Over the course of the last century, the residential kitchen and large home appliances have seen many changes stylistically and functionally. While some have come and gone, others have developed over time to become a huge part of our everyday lives. Here is a historical rundown of some of the most memorable kitchen trends and appliances that people have loved (and hated) over the last 10 decades.
1920s This decade saw the rise of the AGA stove - a cast-iron oven that stayed hot continuously and was a quick hit. The AGA arrived in Britain and beyond in the late 1920s and rose further in popularity throughout the decades that followed. The gas cabinet range, a new type of stove, became popular also. This enameled cooking stove was big, bulky, yet extremely useful. For example, multiple burners enabled multi-tasking. The enamel finishes became trendy, which added more style options, as well as making wiping them down easier.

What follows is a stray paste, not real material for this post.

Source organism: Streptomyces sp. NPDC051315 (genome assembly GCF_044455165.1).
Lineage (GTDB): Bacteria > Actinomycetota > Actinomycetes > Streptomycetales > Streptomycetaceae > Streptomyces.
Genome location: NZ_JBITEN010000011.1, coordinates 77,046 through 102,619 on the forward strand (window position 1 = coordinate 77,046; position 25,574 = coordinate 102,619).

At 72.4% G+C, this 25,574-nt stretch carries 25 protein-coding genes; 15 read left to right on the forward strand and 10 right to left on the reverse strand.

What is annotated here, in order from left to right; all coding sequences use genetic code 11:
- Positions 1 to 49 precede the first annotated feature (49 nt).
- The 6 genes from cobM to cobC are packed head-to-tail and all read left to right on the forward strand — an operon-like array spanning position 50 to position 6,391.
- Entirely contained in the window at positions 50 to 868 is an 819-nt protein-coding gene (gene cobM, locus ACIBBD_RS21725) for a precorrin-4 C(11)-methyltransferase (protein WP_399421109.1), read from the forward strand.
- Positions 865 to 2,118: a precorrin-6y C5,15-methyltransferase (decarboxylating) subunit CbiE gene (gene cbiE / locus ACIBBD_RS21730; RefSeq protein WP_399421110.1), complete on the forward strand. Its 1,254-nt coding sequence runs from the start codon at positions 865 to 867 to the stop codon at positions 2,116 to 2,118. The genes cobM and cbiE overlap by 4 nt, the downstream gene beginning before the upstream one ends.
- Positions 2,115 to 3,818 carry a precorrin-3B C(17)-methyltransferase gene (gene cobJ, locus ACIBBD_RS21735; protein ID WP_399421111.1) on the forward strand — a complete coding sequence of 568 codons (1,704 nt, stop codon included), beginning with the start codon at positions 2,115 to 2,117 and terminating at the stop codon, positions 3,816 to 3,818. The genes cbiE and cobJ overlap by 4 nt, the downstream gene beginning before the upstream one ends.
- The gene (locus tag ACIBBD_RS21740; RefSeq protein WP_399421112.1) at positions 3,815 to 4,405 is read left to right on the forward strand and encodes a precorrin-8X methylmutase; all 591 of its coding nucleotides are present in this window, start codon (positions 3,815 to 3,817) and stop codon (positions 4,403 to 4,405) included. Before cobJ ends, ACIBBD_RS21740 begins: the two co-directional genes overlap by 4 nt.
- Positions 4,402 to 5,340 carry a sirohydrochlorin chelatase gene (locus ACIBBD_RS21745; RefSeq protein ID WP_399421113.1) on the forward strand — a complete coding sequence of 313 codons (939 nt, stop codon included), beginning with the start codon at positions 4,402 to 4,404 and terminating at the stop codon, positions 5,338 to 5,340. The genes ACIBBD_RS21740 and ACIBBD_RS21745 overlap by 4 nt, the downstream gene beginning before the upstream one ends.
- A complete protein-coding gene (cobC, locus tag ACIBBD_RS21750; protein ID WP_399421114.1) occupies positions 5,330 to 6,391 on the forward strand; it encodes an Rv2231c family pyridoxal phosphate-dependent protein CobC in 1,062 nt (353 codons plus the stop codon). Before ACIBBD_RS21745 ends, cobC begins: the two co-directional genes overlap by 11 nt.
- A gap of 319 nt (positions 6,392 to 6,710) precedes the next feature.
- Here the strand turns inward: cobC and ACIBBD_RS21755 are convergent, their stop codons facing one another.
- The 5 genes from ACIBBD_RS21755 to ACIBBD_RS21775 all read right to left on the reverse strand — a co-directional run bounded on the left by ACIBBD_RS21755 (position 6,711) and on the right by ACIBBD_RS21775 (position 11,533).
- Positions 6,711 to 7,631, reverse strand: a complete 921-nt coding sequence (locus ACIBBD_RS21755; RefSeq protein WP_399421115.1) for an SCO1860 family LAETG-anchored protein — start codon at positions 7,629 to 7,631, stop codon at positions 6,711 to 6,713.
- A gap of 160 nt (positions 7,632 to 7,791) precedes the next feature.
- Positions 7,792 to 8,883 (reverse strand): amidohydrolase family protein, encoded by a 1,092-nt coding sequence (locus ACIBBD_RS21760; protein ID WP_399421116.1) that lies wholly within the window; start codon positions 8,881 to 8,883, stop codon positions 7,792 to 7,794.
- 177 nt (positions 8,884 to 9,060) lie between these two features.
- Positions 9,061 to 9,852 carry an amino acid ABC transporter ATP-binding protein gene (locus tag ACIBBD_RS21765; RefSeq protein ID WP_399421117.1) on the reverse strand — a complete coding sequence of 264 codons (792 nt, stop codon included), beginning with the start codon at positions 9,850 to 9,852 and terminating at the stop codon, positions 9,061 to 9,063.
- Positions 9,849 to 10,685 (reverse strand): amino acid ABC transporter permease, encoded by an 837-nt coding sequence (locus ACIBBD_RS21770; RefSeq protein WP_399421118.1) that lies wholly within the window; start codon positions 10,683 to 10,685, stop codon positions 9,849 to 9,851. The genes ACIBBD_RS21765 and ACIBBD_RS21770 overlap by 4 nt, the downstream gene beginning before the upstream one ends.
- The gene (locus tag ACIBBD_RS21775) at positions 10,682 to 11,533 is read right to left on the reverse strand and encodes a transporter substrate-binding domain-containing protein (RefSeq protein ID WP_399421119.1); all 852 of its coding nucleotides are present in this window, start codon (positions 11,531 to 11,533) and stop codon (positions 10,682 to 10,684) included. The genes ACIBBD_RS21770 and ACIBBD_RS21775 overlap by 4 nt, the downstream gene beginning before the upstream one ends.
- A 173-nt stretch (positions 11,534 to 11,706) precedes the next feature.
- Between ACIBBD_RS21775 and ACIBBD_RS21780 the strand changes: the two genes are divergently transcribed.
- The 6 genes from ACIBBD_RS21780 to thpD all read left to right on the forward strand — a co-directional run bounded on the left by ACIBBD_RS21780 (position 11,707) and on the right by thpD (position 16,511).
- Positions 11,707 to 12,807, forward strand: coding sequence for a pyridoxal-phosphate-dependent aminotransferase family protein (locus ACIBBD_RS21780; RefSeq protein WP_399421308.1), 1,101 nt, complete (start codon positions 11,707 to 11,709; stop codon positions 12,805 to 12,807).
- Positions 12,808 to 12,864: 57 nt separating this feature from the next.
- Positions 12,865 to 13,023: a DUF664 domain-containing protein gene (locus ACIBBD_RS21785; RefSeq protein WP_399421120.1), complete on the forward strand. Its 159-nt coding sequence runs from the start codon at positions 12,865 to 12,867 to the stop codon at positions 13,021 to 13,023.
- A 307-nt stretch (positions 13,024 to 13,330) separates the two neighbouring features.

1930s Saving time was a consistent theme in the '30s. It was during this decade that the kitchen was increasingly becoming the arena of the housewife - rather than servants - as new electrical appliances helped to ease the workload. A number of electrical labour saving devices, such as toasters, kettles and vacuum-cleaners came onto the market during the 1930s. For those with a gas oven, the “Regulo” thermostat provided some relief, making sure that food cooked evenly without the need for constant monitoring.